For all practical purposes, links will be treated as rigid bodies connecting joints. Links will be numbered starting with link number 0 at the base. Joints will also be numbered with joint number i being the joint between link number i – 1 and i. The ith joint can be defined by an axis Li about which the joint rotates or along which it slides. Define the link length a, to be the distance between the axes Li andtmpc646693_thumb[2][2][2][2]and let pi be the point on Lj andtmpc646694_thumb[2][2][2][2]the point ontmpc646695_thumb[2][2][2][2]so thattmpc646696_thumb[2][2][2][2]The    points    pi    and qi are always unique except in the case where axes are parallel. Since the choice of these points is only an issue in defining the initial configuration of a manipulator, we can either disallow this case or assume that they have been picked appropriately in some other manner. We assume that all the ai are nonzero. Next associate a link frame tmpc646697_thumb[2][2][2][2]to the ith link as follows:

(1)tmpc646703_thumb[2][2][2][2]is a direction vector fortmpc646704_thumb[2][2][2][2]that is, it is parallel to the ith joint axis,

(2)tmpc646705_thumb[2][2][2][2]is the unit vector in the direction    ’tmpc646706_thumb[2][2][2][2]_ and

(3)tmpc646707_thumb[2][2][2][2]so that the ordered basistmpc646708_thumb[2][2][2][2]determines the  standard  orien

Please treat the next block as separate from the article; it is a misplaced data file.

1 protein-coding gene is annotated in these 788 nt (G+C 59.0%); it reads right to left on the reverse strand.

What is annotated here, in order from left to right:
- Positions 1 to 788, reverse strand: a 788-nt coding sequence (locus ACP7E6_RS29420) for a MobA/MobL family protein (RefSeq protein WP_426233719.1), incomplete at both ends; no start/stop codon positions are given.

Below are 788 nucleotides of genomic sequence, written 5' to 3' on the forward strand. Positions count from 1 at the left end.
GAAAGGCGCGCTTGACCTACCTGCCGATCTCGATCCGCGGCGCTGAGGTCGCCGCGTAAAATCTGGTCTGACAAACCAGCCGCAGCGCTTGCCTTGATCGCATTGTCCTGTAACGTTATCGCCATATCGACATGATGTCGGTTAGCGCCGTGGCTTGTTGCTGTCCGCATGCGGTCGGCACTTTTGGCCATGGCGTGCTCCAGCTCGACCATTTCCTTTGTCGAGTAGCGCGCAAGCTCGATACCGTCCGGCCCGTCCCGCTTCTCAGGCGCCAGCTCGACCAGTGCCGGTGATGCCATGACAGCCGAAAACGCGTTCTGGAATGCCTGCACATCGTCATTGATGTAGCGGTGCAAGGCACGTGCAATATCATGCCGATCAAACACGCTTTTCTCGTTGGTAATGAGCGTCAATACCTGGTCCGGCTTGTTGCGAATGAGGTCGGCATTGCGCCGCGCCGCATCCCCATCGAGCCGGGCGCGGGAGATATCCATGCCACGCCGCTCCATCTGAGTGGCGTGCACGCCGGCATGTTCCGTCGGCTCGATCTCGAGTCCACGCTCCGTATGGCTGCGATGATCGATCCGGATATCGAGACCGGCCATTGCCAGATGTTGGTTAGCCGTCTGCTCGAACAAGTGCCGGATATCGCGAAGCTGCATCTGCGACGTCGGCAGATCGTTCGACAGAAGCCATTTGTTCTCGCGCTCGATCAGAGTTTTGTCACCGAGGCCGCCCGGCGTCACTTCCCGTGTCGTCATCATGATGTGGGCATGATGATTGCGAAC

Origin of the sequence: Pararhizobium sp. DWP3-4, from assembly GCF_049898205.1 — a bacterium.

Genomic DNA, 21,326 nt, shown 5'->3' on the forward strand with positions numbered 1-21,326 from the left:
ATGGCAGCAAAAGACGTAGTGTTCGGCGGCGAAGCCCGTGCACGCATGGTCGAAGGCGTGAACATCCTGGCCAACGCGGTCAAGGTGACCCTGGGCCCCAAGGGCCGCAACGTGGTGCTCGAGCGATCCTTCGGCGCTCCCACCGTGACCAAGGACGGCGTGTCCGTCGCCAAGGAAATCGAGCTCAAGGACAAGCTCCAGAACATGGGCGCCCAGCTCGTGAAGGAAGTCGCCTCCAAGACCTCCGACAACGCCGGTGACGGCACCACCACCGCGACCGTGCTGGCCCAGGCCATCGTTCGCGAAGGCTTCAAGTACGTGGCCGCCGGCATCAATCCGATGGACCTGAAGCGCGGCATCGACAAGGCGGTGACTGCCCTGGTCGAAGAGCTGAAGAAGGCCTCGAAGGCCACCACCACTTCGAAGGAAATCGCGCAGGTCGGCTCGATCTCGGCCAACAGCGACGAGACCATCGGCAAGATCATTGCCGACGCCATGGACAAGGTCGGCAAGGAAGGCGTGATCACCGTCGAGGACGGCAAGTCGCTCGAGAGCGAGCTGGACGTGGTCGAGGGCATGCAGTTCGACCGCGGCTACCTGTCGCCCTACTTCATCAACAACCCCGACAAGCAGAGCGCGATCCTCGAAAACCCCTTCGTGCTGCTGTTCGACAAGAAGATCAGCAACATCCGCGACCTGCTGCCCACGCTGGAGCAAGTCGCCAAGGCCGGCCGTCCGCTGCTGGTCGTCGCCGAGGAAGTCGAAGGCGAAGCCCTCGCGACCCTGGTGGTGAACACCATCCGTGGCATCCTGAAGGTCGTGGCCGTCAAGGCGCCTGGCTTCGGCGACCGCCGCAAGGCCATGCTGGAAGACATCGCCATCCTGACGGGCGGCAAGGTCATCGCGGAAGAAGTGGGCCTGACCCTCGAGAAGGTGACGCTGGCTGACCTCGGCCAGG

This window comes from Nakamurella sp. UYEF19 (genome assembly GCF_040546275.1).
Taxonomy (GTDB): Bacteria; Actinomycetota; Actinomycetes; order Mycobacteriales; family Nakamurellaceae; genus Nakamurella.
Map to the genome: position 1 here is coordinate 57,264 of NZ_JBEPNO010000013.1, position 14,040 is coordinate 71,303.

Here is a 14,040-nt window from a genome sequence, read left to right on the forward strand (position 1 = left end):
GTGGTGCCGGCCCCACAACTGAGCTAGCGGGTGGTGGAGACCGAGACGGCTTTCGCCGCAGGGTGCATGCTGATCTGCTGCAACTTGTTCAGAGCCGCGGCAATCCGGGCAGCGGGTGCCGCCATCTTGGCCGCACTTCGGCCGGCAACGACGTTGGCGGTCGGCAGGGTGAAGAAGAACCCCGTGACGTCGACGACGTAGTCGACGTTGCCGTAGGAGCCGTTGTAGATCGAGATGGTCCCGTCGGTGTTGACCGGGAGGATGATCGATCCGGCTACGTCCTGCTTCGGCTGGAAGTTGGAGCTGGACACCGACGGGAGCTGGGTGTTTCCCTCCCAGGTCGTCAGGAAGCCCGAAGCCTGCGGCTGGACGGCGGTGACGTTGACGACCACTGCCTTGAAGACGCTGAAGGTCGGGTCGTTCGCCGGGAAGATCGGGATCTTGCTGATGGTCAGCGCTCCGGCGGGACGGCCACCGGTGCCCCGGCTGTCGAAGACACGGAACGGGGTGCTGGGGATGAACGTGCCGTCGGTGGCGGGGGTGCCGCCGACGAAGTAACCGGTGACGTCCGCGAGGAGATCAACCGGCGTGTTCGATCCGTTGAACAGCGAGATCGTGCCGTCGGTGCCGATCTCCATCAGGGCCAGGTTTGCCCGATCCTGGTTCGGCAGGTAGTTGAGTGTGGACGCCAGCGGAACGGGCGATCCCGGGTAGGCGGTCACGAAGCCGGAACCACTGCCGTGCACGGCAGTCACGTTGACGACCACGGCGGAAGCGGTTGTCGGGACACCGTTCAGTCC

tation of R3.

Define the link twist Oj to be the angle betweentmpc646715_thumb[2][2][2][2]and    choose    the sign of the angle to be positive or negative depending on whether or not the ordered basestmpc646716_thumb[2][2][2][2] andtmpc646717_thumb[2][2][2][2]determine the same orientation in thetmpc646718_thumb[2][2][2][2]plane of Fj (this corresponds to

using the right hand rule for angles about thetmpc646719_thumb[2][2][2][2]). Define the joint offsettmpc646720_thumb[2][2][2][2]by

tmpc646721_thumb[2][2][2][2]Note thattmpc646722_thumb[2][2][2][2]is the distance between    ’tmpc646723_thumb[2][2][2][2]is    a    variable if the joint is prismatic. Finally, define the joint angletmpc646724_thumb[2][2][2][2]to be the signed angle betweentmpc646725_thumb[2][2][2][2]This is a variable if the joint is revolute. The quantitiestmpc646726_thumb[2][2][2][2]are called the link parameters. All, except a^, are signed numbers. See Figure 4.24.

There are some special cases at the ends of the manipulator. Assume that there are n + 1 links. It is convenient to choose Fo to be the same as Fi whentmpc646727_thumb[2][2][2][2]is zero. At the other end there are two cases. If the last joint is revolute, thentmpc646728_thumb[2][2][2][2]is set equal to tmpc646729_thumb[2][2][2][2]is zero. If the joint is prismatic, then xn is set equal totmpc646730_thumb[2][2][2][2]The pointtmpc646731_thumb[2][2][2][2] is always set equal totmpc646732_thumb[2][2][2][2]

The robot or manipulator is completely described in one of two ways. We can either specify the link frames Fi or we can specify the list of link parameterstmpc646733_thumb[2][2][2][2]andtmpc646755_thumb[2][2][2][2]Our discussion above basically showed how the latter are derived from the former.

The geometry of links.

Figure 4.24. The geometry of links.

Two-dimensional robot arm geometry.